signs of love

Seen at the emergency clinic today.

A very old man sitting beside a very old woman, speaking to her quietly, reminding her again and again, with almost perfect patience, how to sign her name.

A father on a pouffe in the play area, his sick little girl half asleep on his chest. As he glances up, a universe of love and worry are in his tired eyes.

Another father reading from his tablet as a teenaged girl sits texting beside him : old enough to be at the doctor by herself, but he is there, and everything about his solid, business-like posture says, of course I'm here.

A young couple kissing their little boy.

Sisters exchanging a look as their mother breathes, just breathes.

A father smiling soft, wordless encouragement at his bleary-eyed son.

A mother holding out her hand - the one not wrapped in bandages - to lead her Downs Syndrome daughter along.





Of course, it always comes down to the important things when you're sitting in the emergency clinic. The trick is to remember what's important when you're everywhere else too.




how to write first sentences

The experts say a first sentences must grab a reader and draw them into the story. There are all kinds of technical tricks you can (should) use. All manner of necessities.

But I think there is another angle a writer can consider. (My post title is only playing the Google game - I don't really mean this is the way to write a story opening. I myself am certainly no expert!)

The start of a book is the start of a relationship. So to me the most important thing about it is that it be genuine. Those first sentences tell a reader if the book is a kindred spirit or not. In some ways, the story itself matters less to a reader than the way it is told. You want to be using your real voice from the beginning. You want to have your favourite words right there to flare against, dissolve into, your reader's soul. Because we all like clever books - but we love books which get into our soul.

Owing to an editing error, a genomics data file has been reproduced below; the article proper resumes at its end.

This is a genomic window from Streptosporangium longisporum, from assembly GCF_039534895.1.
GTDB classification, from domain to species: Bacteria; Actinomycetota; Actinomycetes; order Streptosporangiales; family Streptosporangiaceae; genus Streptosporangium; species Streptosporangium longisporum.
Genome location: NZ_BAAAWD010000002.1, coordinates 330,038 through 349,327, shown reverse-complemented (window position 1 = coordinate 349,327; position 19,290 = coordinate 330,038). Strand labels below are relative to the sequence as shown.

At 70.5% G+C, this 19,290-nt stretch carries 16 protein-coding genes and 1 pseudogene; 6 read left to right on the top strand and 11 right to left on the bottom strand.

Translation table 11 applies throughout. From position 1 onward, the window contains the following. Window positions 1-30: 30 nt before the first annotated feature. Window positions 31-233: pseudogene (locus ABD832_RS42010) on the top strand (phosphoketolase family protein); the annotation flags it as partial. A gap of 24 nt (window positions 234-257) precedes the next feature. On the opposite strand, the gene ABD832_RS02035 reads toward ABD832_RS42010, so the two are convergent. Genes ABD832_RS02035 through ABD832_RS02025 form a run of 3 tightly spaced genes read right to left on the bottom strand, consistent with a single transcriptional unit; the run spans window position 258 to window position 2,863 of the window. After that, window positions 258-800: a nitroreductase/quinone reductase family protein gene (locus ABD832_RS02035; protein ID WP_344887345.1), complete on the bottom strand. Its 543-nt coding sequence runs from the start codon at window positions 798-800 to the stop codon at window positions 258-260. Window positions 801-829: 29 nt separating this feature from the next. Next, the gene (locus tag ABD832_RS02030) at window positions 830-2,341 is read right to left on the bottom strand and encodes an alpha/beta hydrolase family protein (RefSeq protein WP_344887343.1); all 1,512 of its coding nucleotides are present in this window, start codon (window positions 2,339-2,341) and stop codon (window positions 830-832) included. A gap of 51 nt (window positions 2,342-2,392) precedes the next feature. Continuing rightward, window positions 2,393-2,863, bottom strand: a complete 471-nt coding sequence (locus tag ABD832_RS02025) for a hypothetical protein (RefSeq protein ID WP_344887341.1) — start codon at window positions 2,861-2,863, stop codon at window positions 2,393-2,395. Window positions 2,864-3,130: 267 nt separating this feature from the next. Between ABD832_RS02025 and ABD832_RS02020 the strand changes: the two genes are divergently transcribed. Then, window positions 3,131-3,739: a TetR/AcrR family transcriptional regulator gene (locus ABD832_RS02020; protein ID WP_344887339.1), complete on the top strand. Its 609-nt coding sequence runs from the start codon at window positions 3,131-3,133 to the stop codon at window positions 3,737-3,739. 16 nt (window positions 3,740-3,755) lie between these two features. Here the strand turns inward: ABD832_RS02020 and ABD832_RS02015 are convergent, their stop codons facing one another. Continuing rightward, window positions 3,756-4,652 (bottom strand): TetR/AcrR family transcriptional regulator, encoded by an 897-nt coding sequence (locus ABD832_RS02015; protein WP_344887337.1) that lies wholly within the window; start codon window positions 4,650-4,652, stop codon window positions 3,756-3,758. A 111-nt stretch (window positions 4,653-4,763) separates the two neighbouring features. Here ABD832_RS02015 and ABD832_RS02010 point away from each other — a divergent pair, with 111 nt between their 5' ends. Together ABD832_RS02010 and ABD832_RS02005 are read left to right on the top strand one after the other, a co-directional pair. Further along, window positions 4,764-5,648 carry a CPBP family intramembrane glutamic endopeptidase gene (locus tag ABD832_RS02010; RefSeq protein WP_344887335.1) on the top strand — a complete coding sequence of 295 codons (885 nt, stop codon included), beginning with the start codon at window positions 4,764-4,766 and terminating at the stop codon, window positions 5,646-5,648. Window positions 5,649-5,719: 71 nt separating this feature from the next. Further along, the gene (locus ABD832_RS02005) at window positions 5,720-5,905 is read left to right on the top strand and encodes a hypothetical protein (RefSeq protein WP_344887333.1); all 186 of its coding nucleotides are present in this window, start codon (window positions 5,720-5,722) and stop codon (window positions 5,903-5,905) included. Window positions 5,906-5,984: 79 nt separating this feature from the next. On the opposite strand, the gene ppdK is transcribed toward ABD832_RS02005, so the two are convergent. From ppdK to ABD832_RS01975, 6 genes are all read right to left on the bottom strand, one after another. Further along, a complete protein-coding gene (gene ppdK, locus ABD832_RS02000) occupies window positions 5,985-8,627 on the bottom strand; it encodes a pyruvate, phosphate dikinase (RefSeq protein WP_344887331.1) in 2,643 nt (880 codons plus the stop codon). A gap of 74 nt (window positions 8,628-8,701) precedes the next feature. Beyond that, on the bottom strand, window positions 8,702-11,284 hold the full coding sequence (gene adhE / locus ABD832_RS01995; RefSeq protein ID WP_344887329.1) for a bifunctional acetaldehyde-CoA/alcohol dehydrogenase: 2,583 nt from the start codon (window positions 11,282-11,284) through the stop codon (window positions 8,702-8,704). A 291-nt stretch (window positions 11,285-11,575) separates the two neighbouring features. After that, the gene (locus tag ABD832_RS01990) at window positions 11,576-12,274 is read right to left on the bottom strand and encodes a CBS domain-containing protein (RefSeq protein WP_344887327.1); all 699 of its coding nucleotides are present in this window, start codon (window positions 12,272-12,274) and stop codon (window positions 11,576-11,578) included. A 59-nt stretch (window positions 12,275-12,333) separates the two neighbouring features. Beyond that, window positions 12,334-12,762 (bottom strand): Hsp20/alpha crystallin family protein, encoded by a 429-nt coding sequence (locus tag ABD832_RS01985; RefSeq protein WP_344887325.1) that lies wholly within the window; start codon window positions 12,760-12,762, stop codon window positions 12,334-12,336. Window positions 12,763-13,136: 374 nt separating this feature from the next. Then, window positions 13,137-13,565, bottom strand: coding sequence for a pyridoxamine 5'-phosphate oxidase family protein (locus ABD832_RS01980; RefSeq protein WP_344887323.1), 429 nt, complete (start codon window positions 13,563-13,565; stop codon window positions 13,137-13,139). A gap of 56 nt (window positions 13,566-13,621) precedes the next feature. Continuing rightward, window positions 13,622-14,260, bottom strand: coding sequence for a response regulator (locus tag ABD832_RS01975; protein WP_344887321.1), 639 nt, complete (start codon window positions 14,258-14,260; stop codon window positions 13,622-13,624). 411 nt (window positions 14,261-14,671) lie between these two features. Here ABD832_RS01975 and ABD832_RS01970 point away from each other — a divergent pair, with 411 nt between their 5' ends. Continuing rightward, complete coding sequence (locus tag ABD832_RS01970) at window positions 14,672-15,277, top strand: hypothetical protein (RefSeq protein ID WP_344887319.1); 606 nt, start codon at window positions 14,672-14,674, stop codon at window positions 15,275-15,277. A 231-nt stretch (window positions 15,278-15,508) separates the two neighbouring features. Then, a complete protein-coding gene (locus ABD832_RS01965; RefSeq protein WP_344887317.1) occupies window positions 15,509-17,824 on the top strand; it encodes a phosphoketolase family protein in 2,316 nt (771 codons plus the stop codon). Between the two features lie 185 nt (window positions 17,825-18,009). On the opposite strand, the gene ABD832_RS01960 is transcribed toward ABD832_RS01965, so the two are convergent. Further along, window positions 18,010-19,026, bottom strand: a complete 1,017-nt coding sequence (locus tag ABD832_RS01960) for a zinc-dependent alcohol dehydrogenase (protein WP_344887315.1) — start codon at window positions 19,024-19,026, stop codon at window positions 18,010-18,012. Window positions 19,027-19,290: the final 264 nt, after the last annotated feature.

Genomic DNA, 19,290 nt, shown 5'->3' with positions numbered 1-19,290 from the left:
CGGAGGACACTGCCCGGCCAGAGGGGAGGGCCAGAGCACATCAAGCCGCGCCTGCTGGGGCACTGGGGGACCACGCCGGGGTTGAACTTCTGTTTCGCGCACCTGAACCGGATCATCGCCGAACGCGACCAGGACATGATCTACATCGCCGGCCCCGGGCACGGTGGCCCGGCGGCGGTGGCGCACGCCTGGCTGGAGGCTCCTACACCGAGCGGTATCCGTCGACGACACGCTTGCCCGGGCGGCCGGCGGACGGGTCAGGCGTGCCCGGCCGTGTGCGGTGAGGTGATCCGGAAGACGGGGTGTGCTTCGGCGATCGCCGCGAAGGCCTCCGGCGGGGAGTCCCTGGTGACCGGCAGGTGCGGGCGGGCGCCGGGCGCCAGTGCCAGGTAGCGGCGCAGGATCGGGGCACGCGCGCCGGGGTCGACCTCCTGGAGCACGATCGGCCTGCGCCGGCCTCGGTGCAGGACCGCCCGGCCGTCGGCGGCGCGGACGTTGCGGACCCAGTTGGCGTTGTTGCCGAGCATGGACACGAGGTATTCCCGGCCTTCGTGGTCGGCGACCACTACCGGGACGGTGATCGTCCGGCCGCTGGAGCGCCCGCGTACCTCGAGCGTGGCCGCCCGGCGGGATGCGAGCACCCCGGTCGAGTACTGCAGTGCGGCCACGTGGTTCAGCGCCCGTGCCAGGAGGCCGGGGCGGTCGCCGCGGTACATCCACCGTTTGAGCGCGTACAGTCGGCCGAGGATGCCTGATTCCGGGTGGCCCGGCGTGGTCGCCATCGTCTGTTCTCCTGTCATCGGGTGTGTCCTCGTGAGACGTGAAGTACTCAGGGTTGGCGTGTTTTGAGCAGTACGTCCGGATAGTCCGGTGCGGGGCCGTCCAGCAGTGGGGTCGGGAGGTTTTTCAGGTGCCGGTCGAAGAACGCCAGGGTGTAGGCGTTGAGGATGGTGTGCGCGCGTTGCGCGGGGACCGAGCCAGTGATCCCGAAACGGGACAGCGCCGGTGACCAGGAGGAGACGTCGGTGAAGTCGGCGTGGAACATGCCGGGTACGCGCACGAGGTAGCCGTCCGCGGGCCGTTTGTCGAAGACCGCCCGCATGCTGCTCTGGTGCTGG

One way to think of it is that your first sentences could be like your smile. There's so much you can tell about a person from their smile. It's a language that speaks to instinct, to shared humanity. Writers are advised to start their story as close as possible to the moment of change, and technically that's good advice - but, from a different paradigm, I'd add that you should start as close as possible to the heart of your story.

Think of your protagonist, and smile. How does it feel? Is it happy? Tranquil? Sad? Tight and frustrated?  Let the shape of that smile slide into the shape of words and onto your page.

Figure out what is the most important thing about your story, and show that in your first sentences.

It's advice I'd give anyone about life and relationships, really ...

Let your words and your way of being communicate from the start about your important things. 

Never mind what the experts say about how you should technically manage those first meetings, what you should be wearing, how you should colour your hair or what car you should drive. My favourite writers break the technical rules but absolutely win my devotion because I love the heart and soul of their story. That story becomes a friend because of what it is on the inside. Same with my favourite people.

Today someone reminded me what is important to me. And I put that into my story. The relationship won't be overt to readers, but the spirit will be there. I think that's what it's all about. The spirit of relationship with a story, a person, an idea. 

People love your books ... or your religion, or your values, or you ... when you open a space of belonging for them in that relationship too.